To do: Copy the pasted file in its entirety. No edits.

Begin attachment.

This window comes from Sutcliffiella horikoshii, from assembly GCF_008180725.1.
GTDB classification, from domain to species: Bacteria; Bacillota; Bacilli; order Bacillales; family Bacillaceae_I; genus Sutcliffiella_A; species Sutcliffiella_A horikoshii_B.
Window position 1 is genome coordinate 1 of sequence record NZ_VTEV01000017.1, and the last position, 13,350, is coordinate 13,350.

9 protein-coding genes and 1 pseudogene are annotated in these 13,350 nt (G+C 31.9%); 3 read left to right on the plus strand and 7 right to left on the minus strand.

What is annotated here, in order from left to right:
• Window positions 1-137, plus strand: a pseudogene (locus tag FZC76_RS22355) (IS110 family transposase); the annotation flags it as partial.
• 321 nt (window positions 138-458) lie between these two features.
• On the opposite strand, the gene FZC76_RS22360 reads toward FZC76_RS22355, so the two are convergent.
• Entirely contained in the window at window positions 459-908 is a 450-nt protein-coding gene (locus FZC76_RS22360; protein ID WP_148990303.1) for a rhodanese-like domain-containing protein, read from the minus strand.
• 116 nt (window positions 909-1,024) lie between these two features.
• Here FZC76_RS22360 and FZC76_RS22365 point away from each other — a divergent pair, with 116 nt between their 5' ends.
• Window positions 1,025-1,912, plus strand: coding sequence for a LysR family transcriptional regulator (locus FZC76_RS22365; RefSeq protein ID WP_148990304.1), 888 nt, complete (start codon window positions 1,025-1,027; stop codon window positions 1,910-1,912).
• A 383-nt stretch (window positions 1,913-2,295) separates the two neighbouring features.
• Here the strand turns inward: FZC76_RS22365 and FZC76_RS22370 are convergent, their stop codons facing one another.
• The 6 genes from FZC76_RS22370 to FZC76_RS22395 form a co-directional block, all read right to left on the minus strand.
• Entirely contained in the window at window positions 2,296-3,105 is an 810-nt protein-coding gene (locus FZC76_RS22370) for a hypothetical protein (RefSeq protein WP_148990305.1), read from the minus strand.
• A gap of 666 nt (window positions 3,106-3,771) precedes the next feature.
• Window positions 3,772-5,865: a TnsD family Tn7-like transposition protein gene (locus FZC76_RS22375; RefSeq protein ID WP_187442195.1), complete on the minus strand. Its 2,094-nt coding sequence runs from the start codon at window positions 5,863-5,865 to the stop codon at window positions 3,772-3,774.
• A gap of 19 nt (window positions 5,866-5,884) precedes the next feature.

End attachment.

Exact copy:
This window comes from Sutcliffiella horikoshii, from assembly GCF_008180725.1.
GTDB classification, from domain to species: Bacteria; Bacillota; Bacilli; order Bacillales; family Bacillaceae_I; genus Sutcliffiella_A; species Sutcliffiella_A horikoshii_B.
Window position 1 is genome coordinate 1 of sequence record NZ_VTEV01000017.1, and the last position, 13,350, is coordinate 13,350.

9 protein-coding genes and 1 pseudogene are annotated in these 13,350 nt (G+C 31.9%); 3 read left to right on the plus strand and 7 right to left on the minus strand.

What is annotated here, in order from left to right:
• Window positions 1-137, plus strand: a pseudogene (locus tag FZC76_RS22355) (IS110 family transposase); the annotation flags it as partial.
• 321 nt (window positions 138-458) lie between these two features.
• On the opposite strand, the gene FZC76_RS22360 reads toward FZC76_RS22355, so the two are convergent.
• Entirely contained in the window at window positions 459-908 is a 450-nt protein-coding gene (locus FZC76_RS22360; protein ID WP_148990303.1) for a rhodanese-like domain-containing protein, read from the minus strand.
• 116 nt (window positions 909-1,024) lie between these two features.
• Here FZC76_RS22360 and FZC76_RS22365 point away from each other — a divergent pair, with 116 nt between their 5' ends.
• Window positions 1,025-1,912, plus strand: coding sequence for a LysR family transcriptional regulator (locus FZC76_RS22365; RefSeq protein ID WP_148990304.1), 888 nt, complete (start codon window positions 1,025-1,027; stop codon window positions 1,910-1,912).
• A 383-nt stretch (window positions 1,913-2,295) separates the two neighbouring features.
• Here the strand turns inward: FZC76_RS22365 and FZC76_RS22370 are convergent, their stop codons facing one another.
• The 6 genes from FZC76_RS22370 to FZC76_RS22395 form a co-directional block, all read right to left on the minus strand.
• Entirely contained in the window at window positions 2,296-3,105 is an 810-nt protein-coding gene (locus FZC76_RS22370) for a hypothetical protein (RefSeq protein WP_148990305.1), read from the minus strand.
• A gap of 666 nt (window positions 3,106-3,771) precedes the next feature.
• Window positions 3,772-5,865: a TnsD family Tn7-like transposition protein gene (locus FZC76_RS22375; RefSeq protein ID WP_187442195.1), complete on the minus strand. Its 2,094-nt coding sequence runs from the start codon at window positions 5,863-5,865 to the stop codon at window positions 3,772-3,774.
• A gap of 19 nt (window positions 5,866-5,884) precedes the next feature.